On September 25, 2015, the world’s heads of state and government unanimously adopted the 2030 Agenda for Sustainable Development – a sweeping global blueprint for building a more equitable and sustainable world. But, more than five years later, progress toward the agenda’s 17 Sustainable Development Goals (SDGs) leaves much to be desired.
Among the biggest constraints for countries striving to achieve the SDGs is the lack of financial resources. Even before the Covid-19 pandemic, many low- and middle-income countries were showing signs of debt distress. As they struggle to cope with simultaneous public health and economic crises, mobilizing financial resources for sustainable development is an even more difficult proposition.
Of course, there are ways to raise funds. Countries can increase domestic savings, court foreign investment, and seek development assistance from rich countries, international organizations, and multilateral development banks. But doing so is never easy – especially in a world where illicit financial flows flourish.
In 2015, Gabriel Zucman estimated that at least US$7.6 trillion of the world’s private wealth was held in tax havens, equivalent to 8% of global household financial assets. That figure had grown by a staggering 25% in the previous five years, which suggests that it is likely to be significantly higher today. In 2017, the National Bureau of Economic Research reported that about 10% of the world’s GDP was held in offshore tax havens.
Illicit financial outflows not only drain low-income countries’ financial resources for development, but may also undermine the willingness of donor countries to provide more development assistance.
Governments have three main lines of defence against illicit financial flows. The first is to reduce how much illicit money there is, by clamping down on corruption.
Beyond blatant crime – for example, tax evasion, bribery, and embezzlement of public assets – such an effort would have to address more subtle manoeuvres, such as multinational companies’ exploitation of loopholes in the tax code. Tax avoidance by multinationals undermines countries’ ability to finance development at least as much – if not more – than outright corruption.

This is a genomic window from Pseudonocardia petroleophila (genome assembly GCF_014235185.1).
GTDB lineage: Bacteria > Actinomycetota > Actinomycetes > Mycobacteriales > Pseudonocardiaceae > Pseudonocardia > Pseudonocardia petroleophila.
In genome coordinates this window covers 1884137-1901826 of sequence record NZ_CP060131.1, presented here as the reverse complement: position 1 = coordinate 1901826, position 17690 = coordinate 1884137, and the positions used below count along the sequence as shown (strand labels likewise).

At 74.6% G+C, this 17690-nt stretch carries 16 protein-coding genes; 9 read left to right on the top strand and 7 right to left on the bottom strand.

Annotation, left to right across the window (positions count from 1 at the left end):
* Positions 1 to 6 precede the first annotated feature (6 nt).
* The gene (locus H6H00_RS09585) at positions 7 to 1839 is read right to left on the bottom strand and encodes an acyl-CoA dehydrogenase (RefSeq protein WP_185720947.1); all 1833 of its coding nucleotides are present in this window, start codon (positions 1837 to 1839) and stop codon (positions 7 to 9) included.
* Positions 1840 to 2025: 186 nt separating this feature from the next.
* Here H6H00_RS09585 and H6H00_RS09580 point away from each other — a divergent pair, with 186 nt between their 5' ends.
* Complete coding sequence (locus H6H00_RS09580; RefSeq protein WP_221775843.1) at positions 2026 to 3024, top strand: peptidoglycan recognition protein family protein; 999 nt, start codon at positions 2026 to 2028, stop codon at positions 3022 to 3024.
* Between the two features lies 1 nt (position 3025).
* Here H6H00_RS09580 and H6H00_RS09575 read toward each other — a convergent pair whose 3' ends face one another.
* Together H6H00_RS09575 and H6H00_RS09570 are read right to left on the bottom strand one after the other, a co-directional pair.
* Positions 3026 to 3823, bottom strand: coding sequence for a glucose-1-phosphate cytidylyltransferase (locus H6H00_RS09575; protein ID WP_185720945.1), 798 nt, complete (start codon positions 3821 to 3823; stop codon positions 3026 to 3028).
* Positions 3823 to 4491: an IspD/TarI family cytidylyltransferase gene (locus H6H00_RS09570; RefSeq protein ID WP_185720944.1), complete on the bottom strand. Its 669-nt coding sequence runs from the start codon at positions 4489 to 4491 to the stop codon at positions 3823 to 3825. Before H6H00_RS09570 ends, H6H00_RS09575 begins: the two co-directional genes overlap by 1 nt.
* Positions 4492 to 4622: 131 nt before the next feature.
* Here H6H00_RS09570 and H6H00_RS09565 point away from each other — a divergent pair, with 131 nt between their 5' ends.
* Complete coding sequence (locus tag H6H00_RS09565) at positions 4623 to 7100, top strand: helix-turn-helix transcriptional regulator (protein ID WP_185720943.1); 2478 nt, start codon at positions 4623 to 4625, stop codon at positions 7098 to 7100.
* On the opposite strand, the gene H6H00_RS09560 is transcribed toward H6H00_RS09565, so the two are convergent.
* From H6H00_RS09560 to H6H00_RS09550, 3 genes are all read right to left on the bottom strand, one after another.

The second line of defence is careful management of cross-border capital flows. Keeping illicit money in its country of origin makes corruption less rewarding – and thus less appealing. But, again, blatantly illegal activities are only part of the problem. Legal or not, capital flight drains government coffers and can even trigger financial or currency crises.
Finally, governments must aggressively track, seize, and repatriate illicit funds that have evaded capital controls. The problem is that recovering such funds is very complicated, costly, and, at times, contentious, owing to mistrust among countries. Given this, very little stolen money has been returned to its rightful owners. More broadly, while a number of international initiatives, programmes, agreements, conventions, and treaties have been created in recent years to reduce illicit financial flows, they have proved far from adequate.
But there is reason to hope this will soon change. Last year, Volkan Bozkir, president of the United Nations General Assembly, and Munir Akram, president of the UN’s Economic and Social Council, convened a high-level panel on International Financial Accountability, Transparency, and Integrity for Achieving the 2030 Agenda (FACTI panel).
Now, the FACTI panel has released a comprehensive report, which includes 14 evidence-based recommendations for strengthening the global financial architecture to support sustainable development. For example, the panel urges all countries to enact legislation providing for the widest possible range of legal tools to be used to hold perpetrators accountable for cross-border financial crimes. They also argue that governments should create robust and coordinated governance mechanisms to reinforce financial integrity.
The FACTI panel also advocates far greater international cooperation, such as the establishment of global tax norms, particularly transparency standards, through an “open and inclusive” legal instrument. And it recommends creating an impartial mechanism to resolve international tax disputes, under the UN Tax Convention, and an inclusive global coordination mechanism at the UN Economic and Social Council to address financial integrity on a systemic level.
Implementing the FACTI panel’s recommendations will not be easy. But the UN’s effort to find solutions is undoubtedly a step in the right direction. If it can get the international community on board, we may yet have a chance of securing the resources needed to achieve the SDGs.
Yu Yongding, a former president of the China Society of World Economics and director of the Institute of World Economics and Politics at the Chinese Academy of Social Sciences, served on the Monetary Policy Committee of the People’s Bank of China from 2004 to 2006.
Copyright: Project Syndicate